Goddard’s calls for divestment were echoed by Bishop Steven Croft of Sheffield who called global warming “a giant evil; a great demon of our day.”

“Its power is fed by greed, blindness and complacency in the present generation, and we know that this giant wreaks havoc through the immense power of the weather systems, which are themselves unpredictable,” Croft said.

The Church of England has so far not divested of hydrocarbons, but has said it’s still committed to tackling global warming.

The pope wants in on the action

It’s not just a small group of U.S. Christians that have been pushing for action on global warming, the Catholic church has been weighing in on the issue as well.

In his 20009 Encyclical, Pope Benedict wrote that it is mankind’s duty to respect the environment and sustainably grow economies so they are more equal and environmentally friendly. Benedict described the global economy as one “which demeans the person, disrupts the environment and damages society.”

Benedict’s message of caring for the environment and tackling global warming was also presented to the 2009 UN global warming summit. The pope told the summit it was important they “send the right signals to their citizens and succeed in countering harmful ways of treating the environment.”

Global warming activism has been carried on by Benedict’s successor, Pope Francis who was elected to the head the church last year. News reports say that Francis’s inaugural mass was full of references to environmental protection and indicated that fighting global warming would be a key part of his tenure as pope.

“We are losing the attitude of wonder, contemplation, listening to creation,” Francis told an audience on World Environment Day last year. “The implications of living in a horizontal manner [is that] we have moved away from God, we no longer read His signs.”

It’s not just the pope who has been more active on environmental issues in recent years. South African Archbishop Desmond Tutu has also been a vocal environmental activist, calling for countries to reduce their carbon dioxide emissions and stop using hydrocarbon fuels.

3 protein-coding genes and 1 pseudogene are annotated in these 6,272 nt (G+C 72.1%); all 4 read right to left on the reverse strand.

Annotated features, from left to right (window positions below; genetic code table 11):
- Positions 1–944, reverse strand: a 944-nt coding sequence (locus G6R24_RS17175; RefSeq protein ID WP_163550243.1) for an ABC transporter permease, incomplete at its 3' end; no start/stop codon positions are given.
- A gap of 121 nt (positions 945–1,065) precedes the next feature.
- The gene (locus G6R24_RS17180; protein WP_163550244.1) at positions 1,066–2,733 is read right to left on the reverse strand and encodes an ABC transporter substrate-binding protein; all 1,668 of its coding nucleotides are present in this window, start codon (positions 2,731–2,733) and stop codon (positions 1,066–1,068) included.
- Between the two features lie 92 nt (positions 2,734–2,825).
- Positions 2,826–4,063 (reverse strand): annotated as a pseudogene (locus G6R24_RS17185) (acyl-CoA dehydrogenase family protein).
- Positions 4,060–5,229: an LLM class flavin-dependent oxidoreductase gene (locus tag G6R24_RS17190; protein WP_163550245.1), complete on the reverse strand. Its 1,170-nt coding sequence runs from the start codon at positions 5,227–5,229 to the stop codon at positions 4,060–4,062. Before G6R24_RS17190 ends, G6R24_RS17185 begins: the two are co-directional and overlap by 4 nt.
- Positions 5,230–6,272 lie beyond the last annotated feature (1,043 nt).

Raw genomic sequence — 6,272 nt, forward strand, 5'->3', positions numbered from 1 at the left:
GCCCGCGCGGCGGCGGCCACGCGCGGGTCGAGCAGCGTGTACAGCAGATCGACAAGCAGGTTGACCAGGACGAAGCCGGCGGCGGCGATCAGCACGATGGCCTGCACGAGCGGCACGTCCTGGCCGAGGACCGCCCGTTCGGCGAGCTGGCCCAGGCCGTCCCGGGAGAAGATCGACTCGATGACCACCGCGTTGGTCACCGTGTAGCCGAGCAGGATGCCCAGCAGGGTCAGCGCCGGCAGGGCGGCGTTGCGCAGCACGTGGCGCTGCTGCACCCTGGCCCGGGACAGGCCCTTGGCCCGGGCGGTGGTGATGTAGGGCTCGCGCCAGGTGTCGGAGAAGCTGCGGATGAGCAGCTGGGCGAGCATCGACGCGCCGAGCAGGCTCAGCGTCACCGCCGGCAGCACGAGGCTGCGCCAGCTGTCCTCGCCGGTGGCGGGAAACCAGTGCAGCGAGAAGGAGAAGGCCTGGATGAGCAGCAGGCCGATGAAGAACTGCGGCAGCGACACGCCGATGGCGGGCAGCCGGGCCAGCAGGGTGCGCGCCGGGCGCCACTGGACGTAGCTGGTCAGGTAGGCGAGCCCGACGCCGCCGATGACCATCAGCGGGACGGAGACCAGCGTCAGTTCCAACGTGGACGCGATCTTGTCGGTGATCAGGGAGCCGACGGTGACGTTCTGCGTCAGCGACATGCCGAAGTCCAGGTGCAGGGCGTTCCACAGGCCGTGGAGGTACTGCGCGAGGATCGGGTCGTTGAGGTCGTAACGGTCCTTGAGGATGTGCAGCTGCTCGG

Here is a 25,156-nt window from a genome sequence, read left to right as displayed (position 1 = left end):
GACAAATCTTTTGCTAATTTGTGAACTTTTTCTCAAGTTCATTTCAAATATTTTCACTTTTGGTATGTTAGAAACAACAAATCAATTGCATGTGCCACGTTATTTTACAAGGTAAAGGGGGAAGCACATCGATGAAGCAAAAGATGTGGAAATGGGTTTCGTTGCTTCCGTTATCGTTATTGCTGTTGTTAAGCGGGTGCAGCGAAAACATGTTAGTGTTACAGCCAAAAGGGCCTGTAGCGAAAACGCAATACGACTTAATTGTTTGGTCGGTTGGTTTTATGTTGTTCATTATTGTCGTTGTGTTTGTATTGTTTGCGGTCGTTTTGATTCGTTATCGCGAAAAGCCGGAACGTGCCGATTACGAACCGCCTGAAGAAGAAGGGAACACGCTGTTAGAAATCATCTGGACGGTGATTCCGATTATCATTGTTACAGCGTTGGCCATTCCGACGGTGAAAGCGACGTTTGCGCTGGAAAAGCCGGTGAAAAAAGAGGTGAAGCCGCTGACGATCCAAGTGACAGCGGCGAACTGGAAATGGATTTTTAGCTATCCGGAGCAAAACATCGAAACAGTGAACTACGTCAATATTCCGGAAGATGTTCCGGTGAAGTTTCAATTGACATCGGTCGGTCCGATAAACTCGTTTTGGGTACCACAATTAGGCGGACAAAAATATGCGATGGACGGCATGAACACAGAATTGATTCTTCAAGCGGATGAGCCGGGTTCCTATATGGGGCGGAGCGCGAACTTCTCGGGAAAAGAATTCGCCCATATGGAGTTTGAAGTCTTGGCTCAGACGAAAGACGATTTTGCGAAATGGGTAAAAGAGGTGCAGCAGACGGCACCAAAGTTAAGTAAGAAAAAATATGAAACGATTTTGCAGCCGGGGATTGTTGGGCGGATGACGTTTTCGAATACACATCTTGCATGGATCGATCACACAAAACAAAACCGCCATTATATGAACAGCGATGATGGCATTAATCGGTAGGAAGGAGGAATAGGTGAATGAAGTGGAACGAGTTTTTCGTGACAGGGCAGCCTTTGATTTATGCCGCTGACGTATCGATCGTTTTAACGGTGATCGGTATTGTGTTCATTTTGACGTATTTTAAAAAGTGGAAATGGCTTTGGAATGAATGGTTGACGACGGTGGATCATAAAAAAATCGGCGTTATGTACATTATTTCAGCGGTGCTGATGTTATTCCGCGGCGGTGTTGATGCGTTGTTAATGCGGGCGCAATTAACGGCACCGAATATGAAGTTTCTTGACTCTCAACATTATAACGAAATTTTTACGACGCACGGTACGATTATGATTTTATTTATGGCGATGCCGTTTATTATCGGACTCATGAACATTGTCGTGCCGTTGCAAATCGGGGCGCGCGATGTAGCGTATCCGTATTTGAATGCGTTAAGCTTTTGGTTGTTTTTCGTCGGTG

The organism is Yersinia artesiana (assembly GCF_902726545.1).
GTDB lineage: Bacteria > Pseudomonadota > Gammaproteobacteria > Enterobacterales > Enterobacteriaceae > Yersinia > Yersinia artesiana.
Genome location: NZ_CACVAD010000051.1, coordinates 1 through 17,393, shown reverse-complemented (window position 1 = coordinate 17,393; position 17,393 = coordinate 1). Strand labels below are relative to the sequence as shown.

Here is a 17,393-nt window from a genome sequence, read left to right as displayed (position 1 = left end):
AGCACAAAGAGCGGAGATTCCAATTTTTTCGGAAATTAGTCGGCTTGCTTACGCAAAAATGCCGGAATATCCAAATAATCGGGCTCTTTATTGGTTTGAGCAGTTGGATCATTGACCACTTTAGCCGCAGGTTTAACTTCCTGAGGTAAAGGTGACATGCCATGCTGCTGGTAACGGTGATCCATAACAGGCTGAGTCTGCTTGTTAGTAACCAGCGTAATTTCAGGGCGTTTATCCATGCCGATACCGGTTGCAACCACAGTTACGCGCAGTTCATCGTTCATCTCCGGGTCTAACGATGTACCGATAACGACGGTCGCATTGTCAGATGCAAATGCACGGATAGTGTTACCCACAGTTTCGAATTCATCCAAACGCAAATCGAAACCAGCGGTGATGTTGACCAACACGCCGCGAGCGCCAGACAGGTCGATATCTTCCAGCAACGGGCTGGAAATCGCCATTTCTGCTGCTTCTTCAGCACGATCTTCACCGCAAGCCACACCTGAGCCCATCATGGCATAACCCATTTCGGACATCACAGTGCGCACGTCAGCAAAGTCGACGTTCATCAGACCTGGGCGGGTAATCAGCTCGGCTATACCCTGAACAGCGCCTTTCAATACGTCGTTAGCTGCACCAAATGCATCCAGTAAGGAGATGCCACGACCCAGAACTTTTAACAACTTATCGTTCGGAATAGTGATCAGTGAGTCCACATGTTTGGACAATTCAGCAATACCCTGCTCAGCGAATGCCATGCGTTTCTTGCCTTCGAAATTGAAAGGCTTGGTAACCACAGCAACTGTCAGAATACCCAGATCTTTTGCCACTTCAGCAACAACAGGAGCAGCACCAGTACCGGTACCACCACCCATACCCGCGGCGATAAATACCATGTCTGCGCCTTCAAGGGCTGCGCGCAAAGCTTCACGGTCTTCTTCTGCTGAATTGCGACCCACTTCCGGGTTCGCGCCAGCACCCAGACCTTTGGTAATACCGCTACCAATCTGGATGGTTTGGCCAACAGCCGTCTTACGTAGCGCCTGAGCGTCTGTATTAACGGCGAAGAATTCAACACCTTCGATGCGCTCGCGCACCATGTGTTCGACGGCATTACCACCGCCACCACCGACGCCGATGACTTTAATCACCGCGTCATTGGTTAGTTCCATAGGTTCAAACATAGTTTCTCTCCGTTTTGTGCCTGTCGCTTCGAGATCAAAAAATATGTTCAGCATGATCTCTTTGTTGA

Tutu recently coauthored an oped in the UK Guardian with Former Irish president Mary Robinson calling for the European Union to do more to address global warming, labeling it as a civil rights issue as well as an environmental one.

“Addressing climate change is also a matter of justice. If we are to be true to our commitment to human rights, then rich nations owe a fair and honest deal to the world’s most vulnerable regions,” Robinson and Tutu wrote. “The people on the frontline of climate change have often done the least to cause it.”

“This means reducing the suffering of those worst affected and acting now to avoid further suffering in the future,” the two added. “It also means sharing technology, funds and solutions to help vulnerable countries and communities to engage fully in the transition to a low-carbon world. As the cradle of the industrial revolution, Europe created our carbon-heavy world and must lead the world into its next, low-carbon, safer and more caring chapter.”

Tutu has even come out against the Keystone XL pipeline which will bring oil from Canada to refineries on the U.S. Gulf Coast. Keystone has become a hot button issue in the U.S. and environmentalists have been trying to kill the project for years.

“The verdict on whether to approve or reject the Keystone XL pipeline could, in just one stroke, confirm or condemn America’s prospects for climate leadership,” wrote Tutu and other b-list celebrities and scientists to the State Department.

“This is a US policy decision that will have truly global significance. Keystone XL is his chance to set a correction course on US energy policy and open up a new clean energy future,” Tutu and the others added. “We hope he does.”